Here’s a broad-brush overview of the process. Professional services will walk the customer through the preparation of their Nasuni infrastructure, which can include deploying Nasuni Edge appliances, the Nasuni Management Console, creating volumes, and crafting the series of migration actions. Next, we will kick off the initial copy of the data onto Nasuni. The source data is only read and not moved or deleted until the customer decides to do so. During this phase, we work with the customer’s technical team to review copy logs, performance data, and making any adjustments needed. Once data is seeded, it is a good time to conduct User Acceptance Testing. This verifies that users can work as expected on day one, post-cutover. Data is kept up to date until the final delta copy executes. Finally, the production cutover is completed. These steps may happen many times over the course of the project or in tandem.

In the vast majority of cases, end-users never notice that the migration even occurred. They just keep accessing their files as normal.

Can you discuss the role of encryption and data protection mechanisms in ensuring the security and privacy of files stored in the cloud?

Sure. We encrypt all data in the service, and only the customer controls the keys. Neither Nasuni nor the cloud object storage provider can see customer data. Likewise, as I noted earlier, we store file data in immutable, read-only object storage, so ransomware can’t touch it.

We keep customer files totally locked down so that only they can access them.

How does Nasuni handle data redundancy and disaster recovery to ensure high availability and business continuity for customers?

The public cloud is naturally resilient, with multiple layers of redundancy, and object storage is very resilient. Customers can establish recovery point versions of the entire file system as often as every few minutes in the cloud object store, so if there’s a malware infection, a ransomware attack or a disaster that takes out an office location, all that IT needs to do is roll back to the most recent, clean version of the file share. It takes just a few minutes. And if a disaster occurs at a given location, deploying a new virtual filer is simple, and they can even be deployed to the cloud for very fast and inexpensive business continuity.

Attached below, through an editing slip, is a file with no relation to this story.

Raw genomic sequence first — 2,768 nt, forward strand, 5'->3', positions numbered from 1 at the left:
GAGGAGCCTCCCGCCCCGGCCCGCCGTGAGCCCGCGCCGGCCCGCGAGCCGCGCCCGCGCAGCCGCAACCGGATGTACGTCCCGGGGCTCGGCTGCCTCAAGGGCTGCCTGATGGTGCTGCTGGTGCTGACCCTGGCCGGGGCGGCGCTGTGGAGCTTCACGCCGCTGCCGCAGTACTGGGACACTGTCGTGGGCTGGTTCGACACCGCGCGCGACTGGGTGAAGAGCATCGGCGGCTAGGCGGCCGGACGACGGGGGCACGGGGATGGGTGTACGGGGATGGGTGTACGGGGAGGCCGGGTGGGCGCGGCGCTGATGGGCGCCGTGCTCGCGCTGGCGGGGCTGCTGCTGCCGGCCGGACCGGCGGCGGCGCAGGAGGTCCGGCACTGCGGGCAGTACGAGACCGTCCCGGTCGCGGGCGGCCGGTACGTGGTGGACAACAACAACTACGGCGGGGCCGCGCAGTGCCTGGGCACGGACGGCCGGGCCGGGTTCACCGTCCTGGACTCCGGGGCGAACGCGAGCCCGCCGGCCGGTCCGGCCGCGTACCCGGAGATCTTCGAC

What are some common misconceptions about cloud-based security?

Five years ago, the main misconception was that the cloud is inherently insecure. That’s now flipped, and I think that people think the cloud is more secure than it really is. Certainly, the infrastructure itself is very secure, but if you’re doing it yourself, it’s easy to misconfigure a storage bucket or a compute instance so that malevolent actors can successfully attack or compromise them.

Security is our top priority, and it was built into the platform from the very beginning with pervasive encryption, read-only object storage and other protections that make Nasuni a secure, safe place for enterprise file data. We also guide customers with best practices and help from our Professional Services teams to deploy a very secure hybrid file data platform.

About the Author

About the Author

Shauli Zacks is a tech enthusiast who has reviewed and compared hundreds of programs in multiple niches, including cybersecurity, office and productivity tools, and parental control apps. He enjoys researching and understanding what features are important to the people using these tools.